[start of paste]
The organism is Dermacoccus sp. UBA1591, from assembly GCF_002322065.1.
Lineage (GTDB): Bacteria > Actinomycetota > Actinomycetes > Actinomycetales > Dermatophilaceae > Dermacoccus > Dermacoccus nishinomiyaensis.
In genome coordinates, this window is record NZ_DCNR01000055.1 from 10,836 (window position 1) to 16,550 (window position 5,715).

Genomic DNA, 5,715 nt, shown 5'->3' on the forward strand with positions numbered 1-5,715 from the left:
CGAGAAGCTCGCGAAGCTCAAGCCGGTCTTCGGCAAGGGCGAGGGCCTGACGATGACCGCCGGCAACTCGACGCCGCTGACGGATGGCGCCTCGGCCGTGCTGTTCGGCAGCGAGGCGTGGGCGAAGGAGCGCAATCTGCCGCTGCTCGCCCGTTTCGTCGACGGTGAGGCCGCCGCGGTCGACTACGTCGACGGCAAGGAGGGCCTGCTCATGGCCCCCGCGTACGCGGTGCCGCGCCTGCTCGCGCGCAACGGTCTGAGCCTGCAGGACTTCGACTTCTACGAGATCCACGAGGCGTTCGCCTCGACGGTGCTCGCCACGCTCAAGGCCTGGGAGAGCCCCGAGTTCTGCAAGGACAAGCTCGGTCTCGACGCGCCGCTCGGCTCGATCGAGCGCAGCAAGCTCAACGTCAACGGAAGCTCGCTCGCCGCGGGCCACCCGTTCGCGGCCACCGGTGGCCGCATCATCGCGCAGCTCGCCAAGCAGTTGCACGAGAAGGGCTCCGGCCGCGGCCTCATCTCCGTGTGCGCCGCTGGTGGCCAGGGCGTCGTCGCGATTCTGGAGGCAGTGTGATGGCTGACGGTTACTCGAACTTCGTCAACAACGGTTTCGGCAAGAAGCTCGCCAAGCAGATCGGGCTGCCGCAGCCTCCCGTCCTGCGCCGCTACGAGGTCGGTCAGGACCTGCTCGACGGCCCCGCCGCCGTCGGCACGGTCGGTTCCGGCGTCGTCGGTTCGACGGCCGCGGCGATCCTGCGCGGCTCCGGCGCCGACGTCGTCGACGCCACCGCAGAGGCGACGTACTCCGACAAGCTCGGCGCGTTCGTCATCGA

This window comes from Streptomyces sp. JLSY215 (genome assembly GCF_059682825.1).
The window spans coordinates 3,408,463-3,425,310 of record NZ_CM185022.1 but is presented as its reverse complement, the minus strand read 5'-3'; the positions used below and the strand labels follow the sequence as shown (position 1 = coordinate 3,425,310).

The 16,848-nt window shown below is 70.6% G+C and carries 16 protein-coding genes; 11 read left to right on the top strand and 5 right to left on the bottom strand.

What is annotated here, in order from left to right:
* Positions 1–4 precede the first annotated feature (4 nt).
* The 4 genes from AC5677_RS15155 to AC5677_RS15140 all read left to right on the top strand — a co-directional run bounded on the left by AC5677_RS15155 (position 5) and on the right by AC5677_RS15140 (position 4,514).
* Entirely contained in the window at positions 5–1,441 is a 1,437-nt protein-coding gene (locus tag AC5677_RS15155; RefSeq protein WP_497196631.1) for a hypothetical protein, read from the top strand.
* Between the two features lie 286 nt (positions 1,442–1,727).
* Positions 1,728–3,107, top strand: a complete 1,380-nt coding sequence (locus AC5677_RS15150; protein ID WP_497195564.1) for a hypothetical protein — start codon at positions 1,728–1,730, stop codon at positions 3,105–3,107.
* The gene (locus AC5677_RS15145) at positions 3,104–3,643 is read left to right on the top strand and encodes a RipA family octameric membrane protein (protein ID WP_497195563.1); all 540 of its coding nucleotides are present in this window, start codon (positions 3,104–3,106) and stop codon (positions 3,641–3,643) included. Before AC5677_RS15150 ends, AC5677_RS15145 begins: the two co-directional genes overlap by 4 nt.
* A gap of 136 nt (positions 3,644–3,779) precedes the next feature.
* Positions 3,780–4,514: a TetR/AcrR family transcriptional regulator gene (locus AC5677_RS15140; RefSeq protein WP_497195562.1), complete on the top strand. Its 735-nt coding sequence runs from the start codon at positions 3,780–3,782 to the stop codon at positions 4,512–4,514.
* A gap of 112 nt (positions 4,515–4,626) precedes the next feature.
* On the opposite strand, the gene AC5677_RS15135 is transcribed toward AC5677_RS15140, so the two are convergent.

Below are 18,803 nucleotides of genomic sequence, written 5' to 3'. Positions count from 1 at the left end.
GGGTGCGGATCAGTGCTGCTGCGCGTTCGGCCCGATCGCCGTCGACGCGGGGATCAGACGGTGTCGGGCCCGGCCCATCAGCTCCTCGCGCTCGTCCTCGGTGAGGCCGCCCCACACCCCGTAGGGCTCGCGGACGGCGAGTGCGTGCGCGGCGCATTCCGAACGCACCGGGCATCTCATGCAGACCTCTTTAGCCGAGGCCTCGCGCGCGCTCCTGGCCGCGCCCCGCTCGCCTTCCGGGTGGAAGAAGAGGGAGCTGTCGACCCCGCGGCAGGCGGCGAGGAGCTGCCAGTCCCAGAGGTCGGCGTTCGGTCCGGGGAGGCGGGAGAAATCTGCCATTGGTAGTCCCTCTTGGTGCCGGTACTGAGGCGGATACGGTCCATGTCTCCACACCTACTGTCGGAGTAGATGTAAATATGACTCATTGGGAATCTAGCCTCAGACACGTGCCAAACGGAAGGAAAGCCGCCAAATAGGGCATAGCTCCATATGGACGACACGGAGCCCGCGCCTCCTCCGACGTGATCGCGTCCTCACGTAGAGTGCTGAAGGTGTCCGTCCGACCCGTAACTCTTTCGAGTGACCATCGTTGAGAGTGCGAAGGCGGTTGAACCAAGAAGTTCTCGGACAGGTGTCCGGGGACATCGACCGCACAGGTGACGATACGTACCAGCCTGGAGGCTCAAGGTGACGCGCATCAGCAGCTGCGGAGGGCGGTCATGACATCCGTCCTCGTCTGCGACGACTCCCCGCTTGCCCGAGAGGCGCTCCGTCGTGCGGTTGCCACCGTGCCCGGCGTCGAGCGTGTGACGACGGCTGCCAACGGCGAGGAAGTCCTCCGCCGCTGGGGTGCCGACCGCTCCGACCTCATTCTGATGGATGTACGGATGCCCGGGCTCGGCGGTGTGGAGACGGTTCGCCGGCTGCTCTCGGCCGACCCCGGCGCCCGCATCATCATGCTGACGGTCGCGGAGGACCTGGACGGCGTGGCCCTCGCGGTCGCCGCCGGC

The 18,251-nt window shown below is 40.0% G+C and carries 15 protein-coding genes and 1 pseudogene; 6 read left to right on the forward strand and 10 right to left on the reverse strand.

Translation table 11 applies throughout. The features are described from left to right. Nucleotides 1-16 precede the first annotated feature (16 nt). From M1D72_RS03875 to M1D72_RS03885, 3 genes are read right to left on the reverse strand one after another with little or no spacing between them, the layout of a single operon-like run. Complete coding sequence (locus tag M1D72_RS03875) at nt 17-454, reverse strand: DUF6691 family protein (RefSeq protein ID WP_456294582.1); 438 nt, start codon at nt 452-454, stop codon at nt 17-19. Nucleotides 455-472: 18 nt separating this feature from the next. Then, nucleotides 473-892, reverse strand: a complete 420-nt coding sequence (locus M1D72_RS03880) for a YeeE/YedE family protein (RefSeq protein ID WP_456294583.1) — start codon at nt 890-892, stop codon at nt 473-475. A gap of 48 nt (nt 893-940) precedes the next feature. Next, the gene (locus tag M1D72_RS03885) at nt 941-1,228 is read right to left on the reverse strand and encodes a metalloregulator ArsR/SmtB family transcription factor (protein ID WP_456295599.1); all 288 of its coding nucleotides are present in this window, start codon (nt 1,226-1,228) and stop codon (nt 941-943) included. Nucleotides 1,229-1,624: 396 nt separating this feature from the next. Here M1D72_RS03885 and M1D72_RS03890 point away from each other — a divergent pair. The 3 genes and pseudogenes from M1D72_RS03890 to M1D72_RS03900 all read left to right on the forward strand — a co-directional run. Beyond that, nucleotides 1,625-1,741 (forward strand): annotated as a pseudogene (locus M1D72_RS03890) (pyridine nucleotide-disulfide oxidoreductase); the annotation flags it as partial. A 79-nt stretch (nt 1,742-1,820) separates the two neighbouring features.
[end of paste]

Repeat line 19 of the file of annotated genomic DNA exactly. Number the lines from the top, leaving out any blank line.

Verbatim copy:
* On the opposite strand, the gene AC5677_RS15135 is transcribed toward AC5677_RS15140, so the two are convergent.